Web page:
Be proactive in protecting your water source

  • Be aware of any possible contamination sources nearby (livestock, pesticides, underground fuel storage tanks, leaking vehicles, etc.).
  • Contact the MassDEP regional office about the possible need for testing when there is any change in the color, taste, or odor of the water.
  • Contact the MassDEP regional office about the possible need for testing after a flood or spill.

Season Startup and Shutdown

Proper startup procedures in the spring and shutdown procedures in the fall can go a long way in avoiding water quality problems, unexpected delays, and inconveniences to the campers. Campgrounds should work with their certified water operator to put together a formal step-by-step procedure. When formulating a plan consider the following information:

Startup

  • Campgrounds that have a large network of older pipes and storage tanks should probably shock chlorinate the entire system. Lower chlorine dosages (<50 mg/L) over a longer period of time (24 hrs) are preferred. It takes 1 pint of standard bleach to achieve a 50 mg/L dosage for 100 gallons of water.
  • Where practical, the interior of large atmospheric tanks should be brushed and sprayed down with a strong chlorine solution.
  • Water should be flushed thoroughly through every fixture and faucet in the campground. Remove any aerators and screens during flushing.
  • All valves should be exercised to be sure they are in good working order.
  • Use a simple circular pressure gauge with a hose attachment to check for system leaks or faulty valves. Also, perform a cross connection survey.
  • Once everything is cleaned and flushed a special bacteria sample should be taken at least one week prior to the planned opening date. This will allow time to troubleshoot any problems.

Shutdown

  • The entire system should be drained. Well and tank vents should be checked.
  • The water meter should be removed and stored in an area not subject to freezing. Remember to cap the exposed pipe to prevent contamination.

Certified Water Operator

All Public Water Systems must have a Certified Licensed Water Operator. The operator is responsible for ensuring that the water system is running smoothly and meeting all of the regulatory requirements. A campground can either hire an operator or have a staff member obtain a license. A list of operators in each Massachusetts town is available here: Certified Operator Directory or can be obtained by contacting your MassDEP regional office. To obtain a license, an individual must pass a two-hour exam and apply to the Massachusetts Board of Registration for a Very Small System license. Individuals interested in taking the exam should contact PSI http://online.goamp.com (913) 895-4600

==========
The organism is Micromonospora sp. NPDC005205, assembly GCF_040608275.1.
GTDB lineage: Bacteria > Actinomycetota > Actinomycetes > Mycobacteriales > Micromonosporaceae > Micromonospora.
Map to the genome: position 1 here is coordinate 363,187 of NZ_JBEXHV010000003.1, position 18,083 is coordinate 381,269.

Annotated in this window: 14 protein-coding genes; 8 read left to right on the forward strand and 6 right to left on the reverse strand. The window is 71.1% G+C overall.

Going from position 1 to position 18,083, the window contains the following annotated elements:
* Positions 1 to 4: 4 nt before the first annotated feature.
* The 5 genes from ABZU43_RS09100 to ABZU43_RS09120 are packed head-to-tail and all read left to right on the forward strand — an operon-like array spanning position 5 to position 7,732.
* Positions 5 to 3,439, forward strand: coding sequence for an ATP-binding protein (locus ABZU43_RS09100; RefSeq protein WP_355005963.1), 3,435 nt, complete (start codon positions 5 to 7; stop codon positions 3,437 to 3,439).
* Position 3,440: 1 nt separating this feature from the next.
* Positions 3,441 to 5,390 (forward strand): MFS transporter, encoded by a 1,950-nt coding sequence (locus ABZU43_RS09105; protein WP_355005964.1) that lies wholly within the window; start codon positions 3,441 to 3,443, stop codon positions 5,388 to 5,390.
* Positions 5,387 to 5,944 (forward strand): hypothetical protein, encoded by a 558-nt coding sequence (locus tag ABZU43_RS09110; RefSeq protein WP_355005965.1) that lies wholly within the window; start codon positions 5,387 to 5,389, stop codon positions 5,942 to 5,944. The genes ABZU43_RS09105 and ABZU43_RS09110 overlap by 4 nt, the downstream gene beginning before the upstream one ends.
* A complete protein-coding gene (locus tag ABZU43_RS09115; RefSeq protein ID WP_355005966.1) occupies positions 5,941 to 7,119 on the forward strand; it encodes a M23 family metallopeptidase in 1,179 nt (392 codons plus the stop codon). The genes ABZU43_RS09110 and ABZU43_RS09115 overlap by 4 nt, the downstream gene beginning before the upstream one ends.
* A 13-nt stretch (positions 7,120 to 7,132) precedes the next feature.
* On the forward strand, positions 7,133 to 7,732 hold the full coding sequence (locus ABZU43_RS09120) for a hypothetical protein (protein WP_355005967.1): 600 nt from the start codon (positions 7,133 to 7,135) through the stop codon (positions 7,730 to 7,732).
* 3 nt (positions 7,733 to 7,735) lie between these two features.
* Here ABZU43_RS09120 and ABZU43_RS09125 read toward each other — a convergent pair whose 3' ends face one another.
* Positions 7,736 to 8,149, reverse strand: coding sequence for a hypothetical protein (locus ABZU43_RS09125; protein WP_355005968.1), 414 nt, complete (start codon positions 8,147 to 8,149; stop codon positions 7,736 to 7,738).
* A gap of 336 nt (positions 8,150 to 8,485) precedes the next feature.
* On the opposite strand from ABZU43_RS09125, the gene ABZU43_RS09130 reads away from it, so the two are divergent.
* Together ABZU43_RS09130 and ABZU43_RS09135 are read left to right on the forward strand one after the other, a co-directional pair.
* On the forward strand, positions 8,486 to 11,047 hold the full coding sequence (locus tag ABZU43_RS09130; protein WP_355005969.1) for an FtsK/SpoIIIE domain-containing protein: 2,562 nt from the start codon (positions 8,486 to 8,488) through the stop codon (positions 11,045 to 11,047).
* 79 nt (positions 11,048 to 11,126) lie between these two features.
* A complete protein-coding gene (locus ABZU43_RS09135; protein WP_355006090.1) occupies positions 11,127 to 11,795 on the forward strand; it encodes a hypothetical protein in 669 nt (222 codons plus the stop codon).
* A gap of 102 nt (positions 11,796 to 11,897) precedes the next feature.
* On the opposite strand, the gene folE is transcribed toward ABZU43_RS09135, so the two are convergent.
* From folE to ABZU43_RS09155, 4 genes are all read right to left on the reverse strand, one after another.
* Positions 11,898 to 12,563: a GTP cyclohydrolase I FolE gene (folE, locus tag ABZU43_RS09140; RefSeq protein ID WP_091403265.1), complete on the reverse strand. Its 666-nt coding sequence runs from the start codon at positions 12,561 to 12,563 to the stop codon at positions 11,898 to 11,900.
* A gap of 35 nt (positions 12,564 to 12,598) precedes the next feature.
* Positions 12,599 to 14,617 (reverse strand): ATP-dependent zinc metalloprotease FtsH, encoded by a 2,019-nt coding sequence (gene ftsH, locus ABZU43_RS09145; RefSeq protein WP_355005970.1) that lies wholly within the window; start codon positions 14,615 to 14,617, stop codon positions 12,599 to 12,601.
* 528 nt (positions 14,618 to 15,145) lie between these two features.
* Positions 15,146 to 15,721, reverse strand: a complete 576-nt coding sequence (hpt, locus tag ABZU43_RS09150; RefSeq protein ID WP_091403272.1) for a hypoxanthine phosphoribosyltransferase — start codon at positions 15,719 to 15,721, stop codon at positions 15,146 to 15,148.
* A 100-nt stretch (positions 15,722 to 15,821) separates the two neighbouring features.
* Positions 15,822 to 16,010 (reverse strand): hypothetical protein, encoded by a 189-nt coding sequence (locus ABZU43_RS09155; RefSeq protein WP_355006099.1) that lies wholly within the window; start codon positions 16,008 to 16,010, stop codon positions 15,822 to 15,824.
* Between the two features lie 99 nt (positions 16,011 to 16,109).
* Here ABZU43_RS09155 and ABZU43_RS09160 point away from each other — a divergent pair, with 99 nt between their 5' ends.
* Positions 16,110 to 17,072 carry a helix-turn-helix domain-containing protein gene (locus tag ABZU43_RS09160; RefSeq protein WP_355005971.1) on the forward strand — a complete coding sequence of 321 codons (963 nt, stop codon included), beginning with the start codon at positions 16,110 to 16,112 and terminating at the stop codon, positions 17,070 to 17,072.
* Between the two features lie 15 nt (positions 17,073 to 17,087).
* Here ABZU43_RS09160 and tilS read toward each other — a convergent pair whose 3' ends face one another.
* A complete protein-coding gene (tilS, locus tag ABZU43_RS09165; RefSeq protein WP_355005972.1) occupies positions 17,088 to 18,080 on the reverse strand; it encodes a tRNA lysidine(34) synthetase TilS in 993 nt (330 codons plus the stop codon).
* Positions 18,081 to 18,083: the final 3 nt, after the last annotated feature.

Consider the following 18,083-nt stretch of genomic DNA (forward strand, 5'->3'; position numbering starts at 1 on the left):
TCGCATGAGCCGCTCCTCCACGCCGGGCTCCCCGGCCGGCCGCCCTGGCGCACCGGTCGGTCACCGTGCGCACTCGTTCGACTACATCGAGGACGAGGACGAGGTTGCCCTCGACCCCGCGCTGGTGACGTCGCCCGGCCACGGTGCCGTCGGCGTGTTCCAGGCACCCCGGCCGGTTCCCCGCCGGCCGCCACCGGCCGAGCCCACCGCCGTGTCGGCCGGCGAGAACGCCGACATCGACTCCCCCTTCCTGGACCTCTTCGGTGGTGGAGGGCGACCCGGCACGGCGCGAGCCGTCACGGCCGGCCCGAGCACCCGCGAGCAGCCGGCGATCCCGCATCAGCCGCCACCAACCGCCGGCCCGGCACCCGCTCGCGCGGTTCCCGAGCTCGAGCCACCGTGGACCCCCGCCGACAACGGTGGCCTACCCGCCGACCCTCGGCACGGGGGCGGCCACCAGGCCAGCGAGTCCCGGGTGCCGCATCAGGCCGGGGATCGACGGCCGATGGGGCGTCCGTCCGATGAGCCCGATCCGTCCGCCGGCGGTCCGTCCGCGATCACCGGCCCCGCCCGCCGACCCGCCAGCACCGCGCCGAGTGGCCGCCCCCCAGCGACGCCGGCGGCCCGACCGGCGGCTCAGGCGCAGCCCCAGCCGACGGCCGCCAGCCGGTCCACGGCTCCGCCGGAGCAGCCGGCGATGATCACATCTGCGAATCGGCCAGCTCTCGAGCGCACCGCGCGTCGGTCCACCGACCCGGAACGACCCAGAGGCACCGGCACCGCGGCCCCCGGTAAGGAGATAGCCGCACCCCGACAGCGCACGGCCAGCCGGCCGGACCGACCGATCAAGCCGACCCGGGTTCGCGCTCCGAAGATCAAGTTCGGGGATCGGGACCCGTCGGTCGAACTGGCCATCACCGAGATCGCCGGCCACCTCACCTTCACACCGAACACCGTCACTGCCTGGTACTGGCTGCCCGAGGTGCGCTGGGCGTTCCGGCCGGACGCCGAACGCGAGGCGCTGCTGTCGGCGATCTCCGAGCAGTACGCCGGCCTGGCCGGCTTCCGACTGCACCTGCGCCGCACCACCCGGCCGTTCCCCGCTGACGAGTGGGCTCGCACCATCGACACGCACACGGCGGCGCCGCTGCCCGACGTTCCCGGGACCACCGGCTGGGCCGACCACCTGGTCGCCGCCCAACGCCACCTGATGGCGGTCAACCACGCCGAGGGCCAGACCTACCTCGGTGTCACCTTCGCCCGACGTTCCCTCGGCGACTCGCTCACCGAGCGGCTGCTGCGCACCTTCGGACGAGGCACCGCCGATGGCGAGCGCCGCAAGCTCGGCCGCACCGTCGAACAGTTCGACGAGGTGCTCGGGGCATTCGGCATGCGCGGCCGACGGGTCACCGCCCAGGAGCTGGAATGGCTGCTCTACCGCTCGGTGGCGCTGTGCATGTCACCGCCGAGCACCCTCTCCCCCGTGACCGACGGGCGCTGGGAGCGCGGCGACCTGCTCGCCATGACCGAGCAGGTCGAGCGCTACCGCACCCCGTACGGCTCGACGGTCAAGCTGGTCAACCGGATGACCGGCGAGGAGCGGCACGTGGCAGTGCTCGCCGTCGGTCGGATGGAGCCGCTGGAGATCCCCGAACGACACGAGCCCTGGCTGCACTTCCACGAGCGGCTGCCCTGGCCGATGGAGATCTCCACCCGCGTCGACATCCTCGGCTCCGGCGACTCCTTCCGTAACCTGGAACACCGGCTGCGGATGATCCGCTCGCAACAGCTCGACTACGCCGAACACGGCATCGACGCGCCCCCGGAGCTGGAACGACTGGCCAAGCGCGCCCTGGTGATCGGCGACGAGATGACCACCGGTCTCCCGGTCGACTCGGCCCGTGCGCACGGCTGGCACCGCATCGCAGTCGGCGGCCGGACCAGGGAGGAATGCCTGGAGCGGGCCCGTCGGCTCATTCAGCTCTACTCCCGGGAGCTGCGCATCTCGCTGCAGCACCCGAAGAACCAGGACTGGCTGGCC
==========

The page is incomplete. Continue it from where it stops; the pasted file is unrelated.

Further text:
Submitting Paperwork

All Public Water Systems are expected to submit various forms and documents to MassDEP in a timely fashion. All sample results must be submitted to the regional office by the 10th of the month following a sampling period. For example, the results of a bacteria sample collected in June must be submitted by July 10. In order for MassDEP to have accurate and up-to-date files, campgrounds will periodically receive water system forms such as Annual Statistic Report, Cross Connection Survey, and Self Sanitary Survey. It is important that these forms be completed as accurately as possible and submitted to MassDEP within the time frame specified on the cover letter. MassDEP staff are always available to assist campgrounds in completing any of this paperwork. The campground should keep a copy of all submitted paperwork on premises for ten years.

Public Notification

In the event that your water system fails to submit water sampling results or exceeds acceptable levels, it will be necessary to post a notice in a conspicuous location at the campground. MassDEP Regional staff will instruct you on the required language and the duration of posting.

Groundwater Basics

If your campground uses a well or spring it might seem like you've got the best water around. However, both wells and springs are susceptible to contamination. Wells and springs are replenished with precipitation that eventually seeps into the ground and fills the spaces in soil and rock. Springs are formed where this water seeps back out of the ground. Wherever water flows from the surface into the ground (and back into springs) there is potential for contamination. This is why it is essential to not only test groundwater used for drinking, but to protect it. For more information about groundwater, see links below.

The Good News and The Bad News

Keep in mind that posting information about water, good and bad, means a lot to your guests. Drinking water is a serious concern, and your guests will appreciate notices about safe water test results as much as they need information about test failures. You are required to post notices about contamination, but why not show off clean water and vigilant monitoring too?

Contacts And Additional Sources Of Information

U.S. Environmental Protection Agency
US EPA Web site

Safe Drinking Water Act Hotline
800-426-4791

Massachusetts Department of Environmental Protection:
Contact your MassDEP Regional Office:  Find the MassDEP Regional Office for your City/Town

Prepared by:

New England Interstate Water Pollution Control Commission
NEIWPCC Web site
PH: 978-323-7929
mail@neiwpcc.org

Massachusetts Department of Environmental Protection (MassDEP)
Drinking Water Program

PH: 617/292-5770
program.director-dwp@state.ma.us

Feedback